Occasionally the bowel is slow to start working again after the operation. This requires patience and fluids will be provided in a drip until your bowels get back to normal. If the blood supply to part of the bowel is compromised by the operation you might need to have part of the bowel removed. A colostomy is sometimes necessary

Sexual activity (impotence)

This may occur in men and women, due to nerves in your tummy being unavoidably cut during the operation. This occurs in about 10% of patients of men.

Long term problems

E.g. incisional hernia, adhesional obstruction, para anastomotic pseudoaneurysm.

Going home and aftercare

If your stitches or clips are the type that need removing, this may be done whilst you are still in hospital. If not, it will be arranged for your GP’s practice or district nurse to remove them and check your wound. You will feel tired for many weeks after the operation but this will improve as time goes by.

  • Exercise: Regular exercise such as a short walk combined with rest is recommended for the first few weeks followed by a gradual return to normal activity.
  • Driving: You will be able to drive when you can perform an emergency stop safely. This will normally be 3-4 weeks after surgery, but if in doubt check with your own doctor. You should inform your insurers that you have undergone major surgery.
  • Bathing: Once your wound is dry you may bathe or shower as normal. This will normally be before you leave hospital.
  • Work: If this applies to you, you should be able to return to work within 6-12 weeks of surgery. Your GP will advise you of this when you see him/her for your sick-note.
  • Lifting: You should avoid heavy lifting or straining for six weeks after the operation.
  • Medicines: You will usually be sent home on a small dose of aspirin and a statin if you were not already taking them. This makes the blood less sticky and reduces your cholesterol levels. If you are allergic to aspirin, or if it upsets your tummy, an alternative drug may be prescribed.

9. Why do I need to have my aneurysm checked regularly?

The larger your aneurysm becomes the more chance there is of it causing serious problems. Most abdominal aortic aneurysms occur in the lower end of the aorta. In this position they can get bigger without causing any symptoms. Most aneurysms grow slowly at a rate of about 3mm (1/8 inch) per year. However, larger aneurysms are more likely to grow quickly so scans are done more frequently as the AAA enlarges (See reference 1 below). If an AAA gets bigger there is an increased risk that it may leak or rupture (burst) without any warning.

What is the chance of a small AAA rupturing?

The chance of rupture is very low for small AAA. For aneurysms measuring less than 55mm in diameter the risk of rupture is less than one in 100 per year (See reference 1 below). As aneurysms get larger than 55mm, the risk of rupture increases and it is usually at this size that the option of surgery is considered. For any given size, rupture risk is increased in smokers, those with high blood pressure, and those with a family history of an AAA.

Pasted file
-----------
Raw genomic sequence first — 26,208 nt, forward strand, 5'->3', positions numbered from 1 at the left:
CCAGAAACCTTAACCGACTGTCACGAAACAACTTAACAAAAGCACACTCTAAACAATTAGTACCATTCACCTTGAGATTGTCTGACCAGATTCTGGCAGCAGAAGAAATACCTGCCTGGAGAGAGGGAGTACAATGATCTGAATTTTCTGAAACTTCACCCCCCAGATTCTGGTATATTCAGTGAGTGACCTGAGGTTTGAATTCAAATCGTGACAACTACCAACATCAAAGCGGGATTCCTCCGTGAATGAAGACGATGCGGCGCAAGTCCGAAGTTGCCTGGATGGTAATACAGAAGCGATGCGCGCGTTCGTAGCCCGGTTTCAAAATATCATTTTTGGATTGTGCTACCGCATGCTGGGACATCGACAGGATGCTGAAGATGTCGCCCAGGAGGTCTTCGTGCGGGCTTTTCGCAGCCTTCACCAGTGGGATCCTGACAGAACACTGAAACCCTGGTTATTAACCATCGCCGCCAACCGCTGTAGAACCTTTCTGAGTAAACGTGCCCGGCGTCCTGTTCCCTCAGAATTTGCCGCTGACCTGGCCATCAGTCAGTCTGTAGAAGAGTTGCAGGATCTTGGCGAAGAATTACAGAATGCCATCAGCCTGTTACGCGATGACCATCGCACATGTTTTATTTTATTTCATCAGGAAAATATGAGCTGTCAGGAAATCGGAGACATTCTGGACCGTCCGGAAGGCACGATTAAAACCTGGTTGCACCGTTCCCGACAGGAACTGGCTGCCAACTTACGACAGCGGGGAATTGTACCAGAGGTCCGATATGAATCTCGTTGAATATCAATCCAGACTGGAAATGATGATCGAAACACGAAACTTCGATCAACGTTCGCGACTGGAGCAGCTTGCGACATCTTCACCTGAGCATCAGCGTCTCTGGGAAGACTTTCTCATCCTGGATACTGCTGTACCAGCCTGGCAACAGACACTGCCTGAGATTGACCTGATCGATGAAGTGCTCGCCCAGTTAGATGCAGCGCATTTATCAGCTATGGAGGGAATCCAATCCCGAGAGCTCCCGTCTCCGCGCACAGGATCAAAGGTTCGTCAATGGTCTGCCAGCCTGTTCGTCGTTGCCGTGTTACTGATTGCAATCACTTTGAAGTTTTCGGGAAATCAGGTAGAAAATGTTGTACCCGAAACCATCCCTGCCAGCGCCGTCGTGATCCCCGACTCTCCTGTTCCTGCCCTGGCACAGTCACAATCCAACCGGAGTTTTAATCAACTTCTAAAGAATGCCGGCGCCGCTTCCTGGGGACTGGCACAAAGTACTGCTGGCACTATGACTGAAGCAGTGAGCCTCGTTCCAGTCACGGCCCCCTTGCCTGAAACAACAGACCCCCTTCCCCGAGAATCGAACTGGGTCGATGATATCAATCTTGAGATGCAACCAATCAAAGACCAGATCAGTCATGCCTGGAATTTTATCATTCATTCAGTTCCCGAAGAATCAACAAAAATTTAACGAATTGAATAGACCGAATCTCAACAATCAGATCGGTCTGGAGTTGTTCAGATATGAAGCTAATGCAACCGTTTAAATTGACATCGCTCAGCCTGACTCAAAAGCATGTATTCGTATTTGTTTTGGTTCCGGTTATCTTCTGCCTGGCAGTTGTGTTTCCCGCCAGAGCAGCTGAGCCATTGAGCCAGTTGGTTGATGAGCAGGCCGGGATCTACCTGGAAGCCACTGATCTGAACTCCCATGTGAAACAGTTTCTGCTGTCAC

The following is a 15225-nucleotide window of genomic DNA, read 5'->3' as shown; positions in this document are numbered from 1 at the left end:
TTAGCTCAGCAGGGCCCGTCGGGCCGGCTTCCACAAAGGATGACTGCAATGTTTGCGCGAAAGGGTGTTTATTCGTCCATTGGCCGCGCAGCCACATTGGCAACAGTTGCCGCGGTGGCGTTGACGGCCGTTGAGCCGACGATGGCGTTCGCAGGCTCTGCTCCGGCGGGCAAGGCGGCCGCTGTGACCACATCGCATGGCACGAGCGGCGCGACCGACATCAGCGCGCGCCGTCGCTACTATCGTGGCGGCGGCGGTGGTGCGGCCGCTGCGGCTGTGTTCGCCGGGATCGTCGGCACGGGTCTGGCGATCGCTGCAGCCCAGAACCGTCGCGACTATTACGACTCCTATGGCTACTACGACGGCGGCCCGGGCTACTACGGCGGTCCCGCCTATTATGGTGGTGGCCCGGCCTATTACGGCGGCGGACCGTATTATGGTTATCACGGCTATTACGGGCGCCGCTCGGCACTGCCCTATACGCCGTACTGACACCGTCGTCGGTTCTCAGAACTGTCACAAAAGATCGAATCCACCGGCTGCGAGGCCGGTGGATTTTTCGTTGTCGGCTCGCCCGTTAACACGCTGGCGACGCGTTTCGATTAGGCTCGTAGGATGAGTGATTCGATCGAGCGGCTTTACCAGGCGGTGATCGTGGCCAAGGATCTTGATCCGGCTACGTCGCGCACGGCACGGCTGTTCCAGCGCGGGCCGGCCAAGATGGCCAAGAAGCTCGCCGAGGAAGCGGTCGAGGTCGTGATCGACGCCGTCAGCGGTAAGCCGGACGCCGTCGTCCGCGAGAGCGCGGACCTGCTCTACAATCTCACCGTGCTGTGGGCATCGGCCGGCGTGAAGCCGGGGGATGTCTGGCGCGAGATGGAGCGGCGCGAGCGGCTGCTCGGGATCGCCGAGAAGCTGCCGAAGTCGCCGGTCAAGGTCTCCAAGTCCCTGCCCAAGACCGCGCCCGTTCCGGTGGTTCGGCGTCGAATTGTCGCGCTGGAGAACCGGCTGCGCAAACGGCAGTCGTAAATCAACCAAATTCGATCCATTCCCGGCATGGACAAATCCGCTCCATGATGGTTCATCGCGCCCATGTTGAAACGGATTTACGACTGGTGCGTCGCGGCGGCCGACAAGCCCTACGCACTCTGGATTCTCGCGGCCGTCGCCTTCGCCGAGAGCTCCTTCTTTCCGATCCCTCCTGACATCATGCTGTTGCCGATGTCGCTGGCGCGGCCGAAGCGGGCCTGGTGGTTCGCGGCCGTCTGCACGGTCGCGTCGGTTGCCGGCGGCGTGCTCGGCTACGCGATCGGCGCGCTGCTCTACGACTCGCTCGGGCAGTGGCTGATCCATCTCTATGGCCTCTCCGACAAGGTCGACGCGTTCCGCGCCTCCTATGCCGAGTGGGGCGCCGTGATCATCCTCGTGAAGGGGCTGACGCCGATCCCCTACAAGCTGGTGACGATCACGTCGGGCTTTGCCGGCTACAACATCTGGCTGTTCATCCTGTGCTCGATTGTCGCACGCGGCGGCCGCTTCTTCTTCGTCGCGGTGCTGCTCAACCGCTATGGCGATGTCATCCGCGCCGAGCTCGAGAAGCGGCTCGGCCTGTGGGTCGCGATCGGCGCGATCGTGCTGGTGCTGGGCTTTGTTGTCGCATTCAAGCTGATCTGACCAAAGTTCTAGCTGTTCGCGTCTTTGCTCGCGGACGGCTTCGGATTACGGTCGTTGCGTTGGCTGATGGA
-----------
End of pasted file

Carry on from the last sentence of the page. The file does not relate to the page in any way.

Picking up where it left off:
If a small AAA causes symptoms or grows quickly, your vascular surgeon may suggest that it is treated even if it still measures less than 55mm in diameter.

Each individual’s risk from their AAA and from surgery may be different so any decision on treatment will be carefully considered by the vascular team and always discussed in detail with you and, when appropriate, your family.

10. What do I do if I get new symptoms?

If you experience sudden onset of new severe abdominal pain or back pain that is distinct from any back pain you may have had previously, you may be developing a leak from your AAA or it may be at immediate risk of rupture.

If you experience any of these symptoms you should dial 999 for an ambulance and tell the ambulance control that you have an abdominal aortic aneurysm and need to go urgently to hospital.

Do not drive yourself to hospital.

11. What can I do to help myself?

Do I need to take things easy?

If you have been told you have an aneurysm, there is no need to limit your everyday activity. Moving around, lifting and exercise will not affect your aneurysm or cause damage. Gentle exercise such as walking and cycling are recommended to help to improve your overall level of fitness.


If you are a smoker the single most important thing you can do to help yourself is to give up smoking (see Reference 2 below). Continuing to smoke will increase the risk of your aneurysm growing. Stopping smoking will also help to protect all of your arteries, making it less likely that you will suffer from heart attacks or strokes. Giving up is not easy but there is a smoking cessation service and support groups that can help. Your vascular specialist nurse or GP practice nurse can advise you about these.

High blood pressure

High blood pressure is a known risk factor for rupture of aneurysms. It is very important that you have your blood pressure checked regularly, at least every six months (see references 3 and 4 below). If you have been prescribed medication for high blood pressure, you must make sure that you take it according to the instructions given.


If you have diabetes it is important that your blood sugar levels are well controlled.

High blood cholesterol levels

You should eat a healthy balanced diet and try to reduce any excess weight. It is important to reduce the level of cholesterol in your blood: you will be given advice on how to do this. Your GP or nurse can refer you to a dietitian if needed. You may be prescribed a statin drug to lower your cholesterol level and low-dose aspirin to help prevent blood clots from forming.

Driving with an AAA

If you have a small AAA (<55mm) you are allowed to continue to drive. The DVLA should be notified if your aneurysm reaches 60mm in diameter. You are allowed to continue to drive if you have had satisfactory medical treatment and there is no further enlargement of your AAA. If your AAA reaches 65mm in diameter you are disqualified from driving (see reference 5 below). HGV drivers are disqualified from driving if their AAA is >55mm. All drivers can resume driving if the AAA is successfully treated (and there is no other reason for disqualification).

12. Further questions

If you have any further questions, please ask Mr Lewis or your doctor. Other useful information can be found at: